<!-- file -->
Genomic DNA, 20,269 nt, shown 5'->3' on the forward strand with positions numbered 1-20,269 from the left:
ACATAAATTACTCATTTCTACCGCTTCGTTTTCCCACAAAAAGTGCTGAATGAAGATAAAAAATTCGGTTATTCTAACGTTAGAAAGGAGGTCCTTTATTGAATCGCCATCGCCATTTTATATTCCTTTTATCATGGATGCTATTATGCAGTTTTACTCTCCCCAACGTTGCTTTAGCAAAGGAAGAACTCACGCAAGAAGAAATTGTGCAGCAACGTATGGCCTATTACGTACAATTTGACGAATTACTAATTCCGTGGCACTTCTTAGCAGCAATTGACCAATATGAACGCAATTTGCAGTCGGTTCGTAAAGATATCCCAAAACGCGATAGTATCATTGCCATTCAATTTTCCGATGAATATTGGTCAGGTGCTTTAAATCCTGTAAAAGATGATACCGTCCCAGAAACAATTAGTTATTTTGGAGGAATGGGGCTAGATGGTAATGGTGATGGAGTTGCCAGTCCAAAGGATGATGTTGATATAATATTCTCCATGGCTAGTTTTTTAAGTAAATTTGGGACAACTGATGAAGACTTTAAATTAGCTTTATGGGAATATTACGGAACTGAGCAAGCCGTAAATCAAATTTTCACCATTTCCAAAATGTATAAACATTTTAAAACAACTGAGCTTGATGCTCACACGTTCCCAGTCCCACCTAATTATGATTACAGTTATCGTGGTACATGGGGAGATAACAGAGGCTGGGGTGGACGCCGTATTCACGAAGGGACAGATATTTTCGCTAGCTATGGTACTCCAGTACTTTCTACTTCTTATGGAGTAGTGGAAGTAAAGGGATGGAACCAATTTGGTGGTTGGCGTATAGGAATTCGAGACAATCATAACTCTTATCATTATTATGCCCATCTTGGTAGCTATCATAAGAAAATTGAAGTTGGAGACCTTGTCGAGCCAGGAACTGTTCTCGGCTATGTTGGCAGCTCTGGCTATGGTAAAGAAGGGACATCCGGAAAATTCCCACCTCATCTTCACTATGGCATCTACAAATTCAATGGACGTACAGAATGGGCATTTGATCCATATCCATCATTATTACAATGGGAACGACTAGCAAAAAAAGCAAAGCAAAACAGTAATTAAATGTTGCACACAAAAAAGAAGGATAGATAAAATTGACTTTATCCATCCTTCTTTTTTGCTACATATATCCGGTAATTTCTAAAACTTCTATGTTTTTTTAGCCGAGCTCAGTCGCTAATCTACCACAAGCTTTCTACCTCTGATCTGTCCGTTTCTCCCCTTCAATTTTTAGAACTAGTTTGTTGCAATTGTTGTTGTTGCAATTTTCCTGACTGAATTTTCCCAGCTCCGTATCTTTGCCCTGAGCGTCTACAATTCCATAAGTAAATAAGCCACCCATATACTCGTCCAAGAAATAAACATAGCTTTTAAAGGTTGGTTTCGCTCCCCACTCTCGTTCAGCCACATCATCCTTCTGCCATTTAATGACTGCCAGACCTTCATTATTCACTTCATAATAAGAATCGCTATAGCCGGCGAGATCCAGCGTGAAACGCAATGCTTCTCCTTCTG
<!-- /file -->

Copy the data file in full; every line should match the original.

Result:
Genomic DNA, 20,269 nt, shown 5'->3' on the forward strand with positions numbered 1-20,269 from the left:
ACATAAATTACTCATTTCTACCGCTTCGTTTTCCCACAAAAAGTGCTGAATGAAGATAAAAAATTCGGTTATTCTAACGTTAGAAAGGAGGTCCTTTATTGAATCGCCATCGCCATTTTATATTCCTTTTATCATGGATGCTATTATGCAGTTTTACTCTCCCCAACGTTGCTTTAGCAAAGGAAGAACTCACGCAAGAAGAAATTGTGCAGCAACGTATGGCCTATTACGTACAATTTGACGAATTACTAATTCCGTGGCACTTCTTAGCAGCAATTGACCAATATGAACGCAATTTGCAGTCGGTTCGTAAAGATATCCCAAAACGCGATAGTATCATTGCCATTCAATTTTCCGATGAATATTGGTCAGGTGCTTTAAATCCTGTAAAAGATGATACCGTCCCAGAAACAATTAGTTATTTTGGAGGAATGGGGCTAGATGGTAATGGTGATGGAGTTGCCAGTCCAAAGGATGATGTTGATATAATATTCTCCATGGCTAGTTTTTTAAGTAAATTTGGGACAACTGATGAAGACTTTAAATTAGCTTTATGGGAATATTACGGAACTGAGCAAGCCGTAAATCAAATTTTCACCATTTCCAAAATGTATAAACATTTTAAAACAACTGAGCTTGATGCTCACACGTTCCCAGTCCCACCTAATTATGATTACAGTTATCGTGGTACATGGGGAGATAACAGAGGCTGGGGTGGACGCCGTATTCACGAAGGGACAGATATTTTCGCTAGCTATGGTACTCCAGTACTTTCTACTTCTTATGGAGTAGTGGAAGTAAAGGGATGGAACCAATTTGGTGGTTGGCGTATAGGAATTCGAGACAATCATAACTCTTATCATTATTATGCCCATCTTGGTAGCTATCATAAGAAAATTGAAGTTGGAGACCTTGTCGAGCCAGGAACTGTTCTCGGCTATGTTGGCAGCTCTGGCTATGGTAAAGAAGGGACATCCGGAAAATTCCCACCTCATCTTCACTATGGCATCTACAAATTCAATGGACGTACAGAATGGGCATTTGATCCATATCCATCATTATTACAATGGGAACGACTAGCAAAAAAAGCAAAGCAAAACAGTAATTAAATGTTGCACACAAAAAAGAAGGATAGATAAAATTGACTTTATCCATCCTTCTTTTTTGCTACATATATCCGGTAATTTCTAAAACTTCTATGTTTTTTTAGCCGAGCTCAGTCGCTAATCTACCACAAGCTTTCTACCTCTGATCTGTCCGTTTCTCCCCTTCAATTTTTAGAACTAGTTTGTTGCAATTGTTGTTGTTGCAATTTTCCTGACTGAATTTTCCCAGCTCCGTATCTTTGCCCTGAGCGTCTACAATTCCATAAGTAAATAAGCCACCCATATACTCGTCCAAGAAATAAACATAGCTTTTAAAGGTTGGTTTCGCTCCCCACTCTCGTTCAGCCACATCATCCTTCTGCCATTTAATGACTGCCAGACCTTCATTATTCACTTCATAATAAGAATCGCTATAGCCGGCGAGATCCAGCGTGAAACGCAATGCTTCTCCTTCTG